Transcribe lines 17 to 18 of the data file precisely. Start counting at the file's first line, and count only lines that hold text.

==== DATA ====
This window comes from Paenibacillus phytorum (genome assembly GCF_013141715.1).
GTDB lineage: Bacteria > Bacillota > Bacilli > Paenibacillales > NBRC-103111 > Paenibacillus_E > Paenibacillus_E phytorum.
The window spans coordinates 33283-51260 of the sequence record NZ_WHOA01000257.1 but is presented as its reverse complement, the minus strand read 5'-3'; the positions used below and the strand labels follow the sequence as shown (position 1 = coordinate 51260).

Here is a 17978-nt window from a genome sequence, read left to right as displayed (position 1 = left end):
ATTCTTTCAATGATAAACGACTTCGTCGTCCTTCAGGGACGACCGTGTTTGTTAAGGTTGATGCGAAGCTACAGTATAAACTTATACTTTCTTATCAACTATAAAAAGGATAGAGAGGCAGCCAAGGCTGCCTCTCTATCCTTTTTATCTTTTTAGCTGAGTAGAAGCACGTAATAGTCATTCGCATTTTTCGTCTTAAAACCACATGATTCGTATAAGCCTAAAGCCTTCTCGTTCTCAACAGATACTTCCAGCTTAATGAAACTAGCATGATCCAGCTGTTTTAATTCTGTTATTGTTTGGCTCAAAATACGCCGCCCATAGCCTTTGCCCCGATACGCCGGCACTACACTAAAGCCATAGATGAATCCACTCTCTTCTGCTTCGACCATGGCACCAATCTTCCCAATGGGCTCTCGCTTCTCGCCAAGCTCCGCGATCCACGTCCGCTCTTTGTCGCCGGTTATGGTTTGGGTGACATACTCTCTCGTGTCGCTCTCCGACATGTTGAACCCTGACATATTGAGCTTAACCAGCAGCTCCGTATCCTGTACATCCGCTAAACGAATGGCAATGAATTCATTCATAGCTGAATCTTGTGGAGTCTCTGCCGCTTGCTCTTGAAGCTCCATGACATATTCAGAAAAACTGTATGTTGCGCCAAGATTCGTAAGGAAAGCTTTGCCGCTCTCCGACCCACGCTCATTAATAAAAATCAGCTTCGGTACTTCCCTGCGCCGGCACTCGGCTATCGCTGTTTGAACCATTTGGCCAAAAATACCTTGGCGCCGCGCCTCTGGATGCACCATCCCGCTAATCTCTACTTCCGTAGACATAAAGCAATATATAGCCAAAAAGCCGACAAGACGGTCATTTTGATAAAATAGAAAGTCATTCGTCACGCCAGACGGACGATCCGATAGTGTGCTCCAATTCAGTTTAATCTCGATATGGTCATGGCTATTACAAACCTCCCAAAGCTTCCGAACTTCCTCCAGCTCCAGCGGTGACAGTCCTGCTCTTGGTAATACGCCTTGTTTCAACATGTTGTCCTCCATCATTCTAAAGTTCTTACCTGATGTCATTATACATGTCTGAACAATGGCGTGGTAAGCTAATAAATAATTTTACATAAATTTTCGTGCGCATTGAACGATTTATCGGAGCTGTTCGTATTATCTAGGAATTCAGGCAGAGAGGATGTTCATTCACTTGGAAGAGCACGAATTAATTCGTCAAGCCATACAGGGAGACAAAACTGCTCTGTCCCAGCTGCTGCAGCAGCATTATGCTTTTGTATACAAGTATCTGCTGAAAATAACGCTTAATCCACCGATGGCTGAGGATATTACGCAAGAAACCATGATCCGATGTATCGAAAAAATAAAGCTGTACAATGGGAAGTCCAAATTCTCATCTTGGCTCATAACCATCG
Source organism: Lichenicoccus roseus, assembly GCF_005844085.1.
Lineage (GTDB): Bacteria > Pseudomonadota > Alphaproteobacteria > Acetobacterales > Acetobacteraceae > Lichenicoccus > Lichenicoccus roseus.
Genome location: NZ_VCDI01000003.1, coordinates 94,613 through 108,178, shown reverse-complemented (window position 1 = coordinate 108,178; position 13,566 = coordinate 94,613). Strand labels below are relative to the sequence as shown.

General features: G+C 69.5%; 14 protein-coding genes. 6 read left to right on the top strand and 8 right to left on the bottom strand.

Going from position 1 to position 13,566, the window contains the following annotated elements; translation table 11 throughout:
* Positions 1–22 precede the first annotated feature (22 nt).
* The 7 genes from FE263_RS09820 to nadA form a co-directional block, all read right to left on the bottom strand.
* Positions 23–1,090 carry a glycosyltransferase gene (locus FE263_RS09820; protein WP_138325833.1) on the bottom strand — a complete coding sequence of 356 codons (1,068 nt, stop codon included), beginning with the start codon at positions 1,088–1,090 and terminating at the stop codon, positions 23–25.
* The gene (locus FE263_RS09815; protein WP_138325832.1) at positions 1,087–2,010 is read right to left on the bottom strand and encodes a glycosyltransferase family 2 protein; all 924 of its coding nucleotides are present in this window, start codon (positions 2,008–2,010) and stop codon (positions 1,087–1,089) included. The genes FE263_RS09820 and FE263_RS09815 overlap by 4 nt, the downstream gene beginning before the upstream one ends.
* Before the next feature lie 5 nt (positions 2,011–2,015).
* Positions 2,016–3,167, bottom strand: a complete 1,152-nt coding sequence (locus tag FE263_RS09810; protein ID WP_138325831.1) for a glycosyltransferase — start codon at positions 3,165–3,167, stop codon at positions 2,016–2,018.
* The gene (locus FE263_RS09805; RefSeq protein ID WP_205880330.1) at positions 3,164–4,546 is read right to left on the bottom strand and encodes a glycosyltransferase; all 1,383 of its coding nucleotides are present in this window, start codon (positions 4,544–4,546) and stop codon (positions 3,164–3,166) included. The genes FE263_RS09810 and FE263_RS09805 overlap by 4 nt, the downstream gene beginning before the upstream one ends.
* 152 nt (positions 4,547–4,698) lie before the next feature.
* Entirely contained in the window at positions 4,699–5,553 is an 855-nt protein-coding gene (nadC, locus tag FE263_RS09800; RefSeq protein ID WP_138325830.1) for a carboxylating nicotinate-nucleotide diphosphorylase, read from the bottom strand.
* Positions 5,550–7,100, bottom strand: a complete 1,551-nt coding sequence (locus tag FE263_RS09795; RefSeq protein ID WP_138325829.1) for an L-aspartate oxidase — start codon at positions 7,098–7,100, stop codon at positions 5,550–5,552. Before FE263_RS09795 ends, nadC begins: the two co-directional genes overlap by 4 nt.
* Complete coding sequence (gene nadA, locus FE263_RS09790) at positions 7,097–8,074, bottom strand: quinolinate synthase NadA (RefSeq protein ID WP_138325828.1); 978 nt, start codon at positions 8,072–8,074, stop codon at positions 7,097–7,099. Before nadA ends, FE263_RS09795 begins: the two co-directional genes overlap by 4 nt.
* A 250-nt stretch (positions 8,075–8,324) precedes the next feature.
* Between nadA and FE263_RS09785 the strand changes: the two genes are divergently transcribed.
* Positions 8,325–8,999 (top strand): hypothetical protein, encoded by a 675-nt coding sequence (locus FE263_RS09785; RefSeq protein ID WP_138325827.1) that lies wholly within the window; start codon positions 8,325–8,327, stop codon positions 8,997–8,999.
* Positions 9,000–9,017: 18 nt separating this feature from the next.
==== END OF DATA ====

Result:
* The gene (locus FE263_RS09805; RefSeq protein ID WP_205880330.1) at positions 3,164–4,546 is read right to left on the bottom strand and encodes a glycosyltransferase; all 1,383 of its coding nucleotides are present in this window, start codon (positions 4,544–4,546) and stop codon (positions 3,164–3,166) included. The genes FE263_RS09810 and FE263_RS09805 overlap by 4 nt, the downstream gene beginning before the upstream one ends.
* 152 nt (positions 4,547–4,698) lie before the next feature.